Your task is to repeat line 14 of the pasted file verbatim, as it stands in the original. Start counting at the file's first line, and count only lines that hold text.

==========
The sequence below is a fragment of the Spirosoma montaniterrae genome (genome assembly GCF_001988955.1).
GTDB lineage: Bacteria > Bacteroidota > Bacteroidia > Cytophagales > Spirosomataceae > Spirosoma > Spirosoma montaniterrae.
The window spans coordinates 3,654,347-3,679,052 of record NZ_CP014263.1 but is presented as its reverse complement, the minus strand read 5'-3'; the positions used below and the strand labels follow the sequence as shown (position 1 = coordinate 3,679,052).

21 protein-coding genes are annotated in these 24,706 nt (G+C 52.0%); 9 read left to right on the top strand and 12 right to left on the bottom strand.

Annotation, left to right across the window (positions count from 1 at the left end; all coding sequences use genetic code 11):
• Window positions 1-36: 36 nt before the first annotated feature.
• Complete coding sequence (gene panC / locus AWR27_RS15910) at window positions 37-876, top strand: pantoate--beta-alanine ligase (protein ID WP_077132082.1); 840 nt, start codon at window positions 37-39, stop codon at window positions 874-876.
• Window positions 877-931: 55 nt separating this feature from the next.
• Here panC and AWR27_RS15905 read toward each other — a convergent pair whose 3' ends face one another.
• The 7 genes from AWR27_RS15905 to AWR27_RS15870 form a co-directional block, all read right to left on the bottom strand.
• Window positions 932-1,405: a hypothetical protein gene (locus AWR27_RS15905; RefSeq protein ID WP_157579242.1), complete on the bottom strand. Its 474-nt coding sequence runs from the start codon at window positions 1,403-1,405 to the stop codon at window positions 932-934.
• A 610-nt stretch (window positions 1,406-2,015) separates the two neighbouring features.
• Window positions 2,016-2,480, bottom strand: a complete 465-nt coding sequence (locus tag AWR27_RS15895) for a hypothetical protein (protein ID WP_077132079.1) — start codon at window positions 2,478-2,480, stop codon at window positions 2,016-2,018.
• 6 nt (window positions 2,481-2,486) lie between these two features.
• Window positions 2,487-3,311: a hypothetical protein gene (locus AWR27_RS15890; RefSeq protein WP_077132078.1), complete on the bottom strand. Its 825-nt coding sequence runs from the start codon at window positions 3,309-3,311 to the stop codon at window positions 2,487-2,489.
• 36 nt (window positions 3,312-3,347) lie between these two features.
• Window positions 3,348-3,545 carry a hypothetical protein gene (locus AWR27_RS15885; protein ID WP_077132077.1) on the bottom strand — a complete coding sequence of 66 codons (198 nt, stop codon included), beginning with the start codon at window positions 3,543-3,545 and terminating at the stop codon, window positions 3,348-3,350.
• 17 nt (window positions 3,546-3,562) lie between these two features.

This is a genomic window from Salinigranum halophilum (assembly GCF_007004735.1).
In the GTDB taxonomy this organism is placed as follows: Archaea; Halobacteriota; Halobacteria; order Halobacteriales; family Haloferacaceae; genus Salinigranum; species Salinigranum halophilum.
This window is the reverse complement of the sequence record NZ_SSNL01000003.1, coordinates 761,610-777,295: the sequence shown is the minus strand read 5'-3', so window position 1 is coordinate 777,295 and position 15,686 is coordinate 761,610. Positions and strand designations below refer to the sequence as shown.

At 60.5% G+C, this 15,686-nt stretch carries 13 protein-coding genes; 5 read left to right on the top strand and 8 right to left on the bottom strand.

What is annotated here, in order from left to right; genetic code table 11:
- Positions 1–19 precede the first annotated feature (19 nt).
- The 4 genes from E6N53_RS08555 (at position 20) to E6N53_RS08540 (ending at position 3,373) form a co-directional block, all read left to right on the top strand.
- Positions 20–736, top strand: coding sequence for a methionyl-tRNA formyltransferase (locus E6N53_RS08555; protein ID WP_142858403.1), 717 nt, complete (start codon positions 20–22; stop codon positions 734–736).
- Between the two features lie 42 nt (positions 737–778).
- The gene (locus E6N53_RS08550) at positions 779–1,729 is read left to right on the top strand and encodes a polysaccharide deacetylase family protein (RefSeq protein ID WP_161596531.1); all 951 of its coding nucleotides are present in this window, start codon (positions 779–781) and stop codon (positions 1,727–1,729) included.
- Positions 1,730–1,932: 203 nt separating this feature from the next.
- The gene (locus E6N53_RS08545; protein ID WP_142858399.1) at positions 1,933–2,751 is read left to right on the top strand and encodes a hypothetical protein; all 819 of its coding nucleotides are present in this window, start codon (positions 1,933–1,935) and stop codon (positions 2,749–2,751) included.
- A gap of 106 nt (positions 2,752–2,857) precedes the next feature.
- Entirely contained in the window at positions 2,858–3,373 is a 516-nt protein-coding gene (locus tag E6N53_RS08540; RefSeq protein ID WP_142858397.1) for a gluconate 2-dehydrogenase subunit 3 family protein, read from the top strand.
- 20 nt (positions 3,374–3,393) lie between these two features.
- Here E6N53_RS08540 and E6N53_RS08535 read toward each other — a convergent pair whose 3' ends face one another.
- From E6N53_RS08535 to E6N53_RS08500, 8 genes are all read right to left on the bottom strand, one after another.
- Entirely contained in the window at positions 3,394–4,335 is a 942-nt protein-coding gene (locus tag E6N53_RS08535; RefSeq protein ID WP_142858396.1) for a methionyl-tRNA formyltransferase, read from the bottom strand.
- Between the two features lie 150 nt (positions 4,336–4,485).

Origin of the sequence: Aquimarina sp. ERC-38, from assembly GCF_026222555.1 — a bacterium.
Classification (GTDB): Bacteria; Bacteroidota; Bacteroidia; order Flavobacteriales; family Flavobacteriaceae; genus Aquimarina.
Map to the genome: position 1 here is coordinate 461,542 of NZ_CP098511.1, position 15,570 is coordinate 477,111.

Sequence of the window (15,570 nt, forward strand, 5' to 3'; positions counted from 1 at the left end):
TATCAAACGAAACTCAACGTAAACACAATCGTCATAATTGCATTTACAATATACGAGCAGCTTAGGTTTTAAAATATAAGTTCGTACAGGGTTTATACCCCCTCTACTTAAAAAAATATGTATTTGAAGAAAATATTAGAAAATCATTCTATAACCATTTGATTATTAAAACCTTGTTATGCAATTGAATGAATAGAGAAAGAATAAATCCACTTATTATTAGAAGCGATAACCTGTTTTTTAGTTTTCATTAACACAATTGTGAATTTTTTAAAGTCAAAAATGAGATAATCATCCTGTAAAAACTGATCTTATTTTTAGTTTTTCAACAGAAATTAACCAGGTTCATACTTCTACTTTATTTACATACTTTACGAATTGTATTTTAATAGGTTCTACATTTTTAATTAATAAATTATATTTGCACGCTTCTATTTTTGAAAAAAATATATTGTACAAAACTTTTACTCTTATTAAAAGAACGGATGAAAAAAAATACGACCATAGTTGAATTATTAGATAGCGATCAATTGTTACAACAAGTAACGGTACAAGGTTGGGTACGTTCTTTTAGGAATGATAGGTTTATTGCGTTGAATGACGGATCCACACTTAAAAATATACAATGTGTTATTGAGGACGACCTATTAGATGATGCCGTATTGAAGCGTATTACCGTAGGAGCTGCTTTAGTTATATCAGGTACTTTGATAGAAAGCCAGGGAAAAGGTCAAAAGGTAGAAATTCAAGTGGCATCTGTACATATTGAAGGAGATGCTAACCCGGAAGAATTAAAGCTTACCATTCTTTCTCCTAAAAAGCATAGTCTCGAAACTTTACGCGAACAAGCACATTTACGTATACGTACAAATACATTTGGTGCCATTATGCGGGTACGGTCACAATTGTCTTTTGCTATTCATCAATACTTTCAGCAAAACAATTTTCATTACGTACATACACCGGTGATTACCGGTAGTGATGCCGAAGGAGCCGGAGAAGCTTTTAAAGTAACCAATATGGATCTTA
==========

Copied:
• 6 nt (window positions 2,481-2,486) lie between these two features.